Today, the issue of tying into the national grid is a divisive subject. For some, it runs contrary to the very essence of Texas’ independent spirit and means more federal regulations, less competitive pricing, and a sacrifice of values. To proponents of the idea, it would mean greater reliability in the event of future catastrophic weather events, more advancements in future national environmental initiatives, and other advantages.

For many, the idea of at least being able to draw on outside power more reliably — the state has just five bridges to external power sources, three of which are to Mexico — would mean that future disasters like the one that took place in February 2021 could be avoided. The event led to increased skepticism around the Electric Reliability Council of Texas (ERCOT), which directly oversees nearly all of the state’s electric load.

It wasn’t just the outages that raised the specter of unification. During the crisis, Texas electric companies’ energy rates skyrocketed to preposterous levels, with some customers receiving electric bills for tens of thousands of dollars for a week’s worth of electricity. It turns out that Texas electricity rates were vulnerable to such a disturbance thanks to the presence of an electricity providers who passed wholesale electricity rates directly on to customers, which despite providing cheap electricity during times of low demand, could not prevent astronomical price hikes during the winter storm when demand soared and supply wilted. This provider is no longer in business in the Texas market.

Proponents argue that the future of the U.S. power grid is one of complete interconnection, in which an end-to-end grid powered largely by green energy provides power wherever it is needed. By remaining isolated, these proponents argue that Texas will continue to impede such progress.

To those opposed to joining the national grid, it comes down to money and independence. Texas electricity providers operate on a grid that does not, at least in the eyes of the law, cross state borders. That makes it exempt from the Federal Power Act’s regulations, which exercises oversight over energy that crosses state lines. This could mean higher electricity rates and greater regulatory pressure on Texas electricity providers.

Opponents also argue that there isn’t compelling evidence that being connected to the larger grid could have prevented the blackouts, as other areas were experiencing the same problem.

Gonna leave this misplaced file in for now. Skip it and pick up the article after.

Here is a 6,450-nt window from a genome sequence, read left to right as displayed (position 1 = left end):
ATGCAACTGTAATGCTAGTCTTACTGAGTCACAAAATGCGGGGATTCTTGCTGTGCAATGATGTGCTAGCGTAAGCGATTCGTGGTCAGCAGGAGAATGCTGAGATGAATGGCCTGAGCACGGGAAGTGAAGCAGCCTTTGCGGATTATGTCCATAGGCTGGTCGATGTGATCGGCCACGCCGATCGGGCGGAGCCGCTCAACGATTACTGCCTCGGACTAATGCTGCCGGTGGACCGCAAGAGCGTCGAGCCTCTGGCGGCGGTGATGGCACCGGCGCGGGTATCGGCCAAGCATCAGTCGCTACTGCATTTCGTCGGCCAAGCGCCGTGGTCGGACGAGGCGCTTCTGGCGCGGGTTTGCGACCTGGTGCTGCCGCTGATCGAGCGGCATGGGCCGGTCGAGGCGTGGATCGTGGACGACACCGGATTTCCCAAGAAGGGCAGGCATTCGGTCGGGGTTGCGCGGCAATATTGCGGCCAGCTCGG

However, several days with no electricity, heat, or in many cases, potable water has left a deep imprint on many Texans. With the coming $2 trillion infrastructure bill, it will be interesting to see what position Texas takes for the future.

If you are looking for no-deposit electricity, cheap energy rates, or just the ability to compare electricity rates, look no further than Vault Electricity. We make it easy to find the best cheap electricity available anywhere in Texas.

What You Need To Know About The TXU Free Nights and Solar Days Plan (Updated 2019)

txu2TXU was the first major electric provider in Texas to offer time of day pricing to the public with their introduction of the TXU Free Nights program in Texas.  The plan was an immediate hit with consumers.  The company later created a Free Weekends plan under the banner of TXU Energy Right Time Pricing.  By the summer of 2013 the company had enrolled nearly 100,000 customers in free electricity plans.

TXU’s latest time-of-day pricing plan is TXU Energy Free Nights and Solar Days plan.  Under this plan customers get free electricity from 8:00p.m to 5:00a.m.  The idea with the Free Nights and Solar Days plan and similar plans offered by TXU and other electric companies is to shift consumption away from the 3pm to 7pm window that sees the most stress put on the state’s electric grid.  This is the most expensive time for electricity providers to procure electricity.

Other providers have since introduced similar plans.  They all attempt to address a major challenge that the Texas electric grid deals with. Capacity within a grid must be sufficient to cover peak demand periods.  In Texas, peak demand is typically during the heat of the day when air-conditioners in homes and businesses are at maximum usage.  Other times, particularly at night, most of that power generation capacity sits unused. This is why wholesale electricity prices plummet at night.  Anything that spreads electricity usage out more reduces strain on the grid.

How much does TXU charge per kWh during peak hours?

During the non-free hours, as defined by the plan, there is an energy charge of 17.6 cents per kWh* if you live in the ONCOR service area which includes most of Dallas / Fort Worth and other parts of the state.  In addition to this there is a TDU passthrough charge.

Predicting what your actual all-in rate will be can be tricky since much depends on not only how much electricity you use but what times of day you use it.

TXU Free Nights Solar Days EFL